Philadelphia Phillies: Sweep of Atlanta Braves is Anything But Meaningless

Chase Utley, Cody Asche

Howard Smith-USA TODAY Sports

For the first time this season, the Philadelphia Phillies swept the Atlanta Braves. And while they did so in a series that really didn’t matter, with players that probably won’t be on the roster next year, this sweep was anything but meaningless.

It was more than just a moral victory as well because while the Braves are going to the postseason, the Phillies can take pride in what they were able to do against the soon-to-be NL East champs.

The series sweep against the Braves is very much a microcosm of what the Phillies had hoped their season could be and what it actually became. It was bookended with two dominant pitching performances, and in the middle fell a walk-off that was needed because of a blown save by the closer.

Cliff Lee and Cole Hamels combined to pitch 16 strong innings, giving up just four combined hits and three earned runs. Together, they struck out 19 batters. Ultimately, this is exactly what the Phillies dreamed up when the 2013 season began.

Hamels, Lee and Roy Halladay were supposed to be the three certainties in the rotation, and each of them were expected to perform to the level Hamels and Lee did against the Braves. Obviously, this hasn’t always been the case this season. Lee and Hamels haven’t often been on at the same time, with Lee better in the first half and Hamels in the second.

Halladay has also been a question mark as he missed most of the season and has yet to really show he is 100 percent recovered from his surgery. But against the Braves, everything the Phillies had hoped for happened. Lee opened the series with a 2-1 victory and Hamels closed it with a 3-2 win.

In between the Lee and Hamels shutdowns was an average start by Kyle Kendrick. The struggling Kendrick gave up just three runs before Jonathan Papelbon allowed two in the ninth for the Braves to tie the game. And while Hamels and Lee were what the Phillies had hoped for, the Papelbon blown save was a more accurate response to what this season has been.

Papelbon’s blown save was his seventh of the year, the highest total for the closer since 2010. He has been very dominant at points this season, but has also been very poor too. Overall, Papelbon’s 2013 can be best described as inconsistent. But ultimately what it comes down to is the win, and the Phillies got it. Freddy Galvis bailed out his closer with a walk-off solo home run.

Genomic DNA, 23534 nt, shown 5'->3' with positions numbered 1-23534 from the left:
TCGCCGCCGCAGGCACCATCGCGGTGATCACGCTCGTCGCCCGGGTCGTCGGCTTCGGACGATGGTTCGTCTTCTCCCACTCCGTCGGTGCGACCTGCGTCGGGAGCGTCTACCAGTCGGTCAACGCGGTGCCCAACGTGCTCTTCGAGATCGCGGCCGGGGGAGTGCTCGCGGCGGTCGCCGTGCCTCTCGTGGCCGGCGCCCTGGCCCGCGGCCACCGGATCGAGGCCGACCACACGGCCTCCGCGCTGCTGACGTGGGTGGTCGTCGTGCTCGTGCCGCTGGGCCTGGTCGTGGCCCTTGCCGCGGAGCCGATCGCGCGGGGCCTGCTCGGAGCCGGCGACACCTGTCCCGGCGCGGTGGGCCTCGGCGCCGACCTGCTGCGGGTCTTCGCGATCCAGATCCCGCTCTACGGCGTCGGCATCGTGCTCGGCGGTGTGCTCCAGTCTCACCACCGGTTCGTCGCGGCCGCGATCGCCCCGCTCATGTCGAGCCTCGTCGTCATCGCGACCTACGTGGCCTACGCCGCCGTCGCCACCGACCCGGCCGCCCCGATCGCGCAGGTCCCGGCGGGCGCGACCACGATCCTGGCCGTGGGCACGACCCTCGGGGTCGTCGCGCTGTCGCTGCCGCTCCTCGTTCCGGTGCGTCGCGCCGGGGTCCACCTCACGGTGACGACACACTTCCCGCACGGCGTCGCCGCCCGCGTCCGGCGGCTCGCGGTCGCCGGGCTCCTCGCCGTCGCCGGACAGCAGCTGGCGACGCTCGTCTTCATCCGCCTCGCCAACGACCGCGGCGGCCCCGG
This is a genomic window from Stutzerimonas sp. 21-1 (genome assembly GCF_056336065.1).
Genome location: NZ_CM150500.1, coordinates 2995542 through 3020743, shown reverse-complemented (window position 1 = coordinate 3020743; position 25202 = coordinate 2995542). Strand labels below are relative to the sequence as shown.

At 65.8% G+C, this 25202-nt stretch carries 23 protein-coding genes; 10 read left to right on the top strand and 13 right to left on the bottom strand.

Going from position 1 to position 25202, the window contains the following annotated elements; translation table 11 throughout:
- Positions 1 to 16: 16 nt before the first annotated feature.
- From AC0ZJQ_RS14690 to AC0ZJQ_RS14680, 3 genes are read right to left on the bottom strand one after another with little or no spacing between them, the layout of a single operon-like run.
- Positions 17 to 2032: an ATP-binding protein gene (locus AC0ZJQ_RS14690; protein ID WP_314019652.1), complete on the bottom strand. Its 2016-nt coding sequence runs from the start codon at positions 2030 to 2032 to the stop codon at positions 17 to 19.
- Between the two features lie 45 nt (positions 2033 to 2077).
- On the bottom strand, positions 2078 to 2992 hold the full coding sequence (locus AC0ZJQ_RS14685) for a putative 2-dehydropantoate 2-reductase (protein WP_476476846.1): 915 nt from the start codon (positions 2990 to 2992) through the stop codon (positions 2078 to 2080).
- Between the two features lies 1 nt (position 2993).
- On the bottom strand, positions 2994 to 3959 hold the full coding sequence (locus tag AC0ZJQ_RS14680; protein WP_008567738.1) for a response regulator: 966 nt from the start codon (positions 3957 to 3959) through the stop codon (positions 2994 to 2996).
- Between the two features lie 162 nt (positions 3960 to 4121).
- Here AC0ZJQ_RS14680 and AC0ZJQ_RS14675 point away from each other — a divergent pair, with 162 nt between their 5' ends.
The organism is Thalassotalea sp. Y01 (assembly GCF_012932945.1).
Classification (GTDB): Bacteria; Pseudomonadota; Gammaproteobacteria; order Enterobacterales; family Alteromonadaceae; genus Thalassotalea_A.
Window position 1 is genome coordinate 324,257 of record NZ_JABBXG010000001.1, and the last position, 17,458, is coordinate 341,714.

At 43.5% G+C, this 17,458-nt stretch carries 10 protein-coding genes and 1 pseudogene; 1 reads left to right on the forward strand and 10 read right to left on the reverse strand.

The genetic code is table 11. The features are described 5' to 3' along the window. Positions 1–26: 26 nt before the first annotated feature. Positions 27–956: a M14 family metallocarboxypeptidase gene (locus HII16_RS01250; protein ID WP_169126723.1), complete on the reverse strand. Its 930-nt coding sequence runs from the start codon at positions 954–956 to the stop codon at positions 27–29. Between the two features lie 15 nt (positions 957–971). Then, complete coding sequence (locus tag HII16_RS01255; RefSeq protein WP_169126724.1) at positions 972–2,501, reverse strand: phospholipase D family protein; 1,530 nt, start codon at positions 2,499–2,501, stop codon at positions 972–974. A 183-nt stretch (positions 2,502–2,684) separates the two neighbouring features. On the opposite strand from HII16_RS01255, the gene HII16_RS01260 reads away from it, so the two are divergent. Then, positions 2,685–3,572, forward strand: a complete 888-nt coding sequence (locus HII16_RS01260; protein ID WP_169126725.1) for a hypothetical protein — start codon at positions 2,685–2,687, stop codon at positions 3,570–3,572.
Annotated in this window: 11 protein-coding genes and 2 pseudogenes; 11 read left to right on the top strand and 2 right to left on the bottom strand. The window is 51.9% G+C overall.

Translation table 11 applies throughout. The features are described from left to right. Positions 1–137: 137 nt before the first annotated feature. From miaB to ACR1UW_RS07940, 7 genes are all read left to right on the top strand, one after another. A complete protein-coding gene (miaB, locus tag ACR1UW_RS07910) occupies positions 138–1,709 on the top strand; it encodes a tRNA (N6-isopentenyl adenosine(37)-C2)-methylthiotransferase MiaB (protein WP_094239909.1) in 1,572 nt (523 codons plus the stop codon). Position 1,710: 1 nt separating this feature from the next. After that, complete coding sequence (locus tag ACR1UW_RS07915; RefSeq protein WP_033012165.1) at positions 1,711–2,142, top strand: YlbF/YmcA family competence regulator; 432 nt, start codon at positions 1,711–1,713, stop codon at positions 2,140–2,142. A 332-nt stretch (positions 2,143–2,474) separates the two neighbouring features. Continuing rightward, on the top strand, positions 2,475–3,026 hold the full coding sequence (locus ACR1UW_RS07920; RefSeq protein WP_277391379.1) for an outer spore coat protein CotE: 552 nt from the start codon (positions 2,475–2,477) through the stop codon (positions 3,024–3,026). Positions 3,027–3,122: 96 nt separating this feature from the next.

Beyond the pitching, this series told the story of exactly what the Phillies wanted their offense to be when the 2013 season started and what they will be looking for in 2014 as well. It was the perfect balance of production from the veterans and the newbies alike.

The young guns, Darin Ruf, Galvis and Cody Asche provided the power and four of the Phillies’ 11 runs via the long ball, while Carlos Ruiz, Chase Utley and Jimmy Rollins combined for three doubles and four runs. Ruf, Galvis, Asche and Cesar Hernandez combined to score four more.

So while the three wins don’t mean anything in terms of the standings or postseason aspirations, this series just served as a reminder that this team is not dead in the water for the future. And if they can play like they did against the Braves, the Phillies can no doubt be competitive in 2014.

Marilee Gallagher is a baseball writer for RantSports.com. You can follow her on Twitter @MGallagher17 like her page on Facebook, or join her network on Google.

Around the Web

  • Pont

    So to be competitive, all the Phils have to do is consistently (1) pitch spectacularly, (2) hit timely, (3) play teams on cruise control, and (4) come out on the right side of one-run decisions? It’s so simple. The NL East had better watch out in 2014!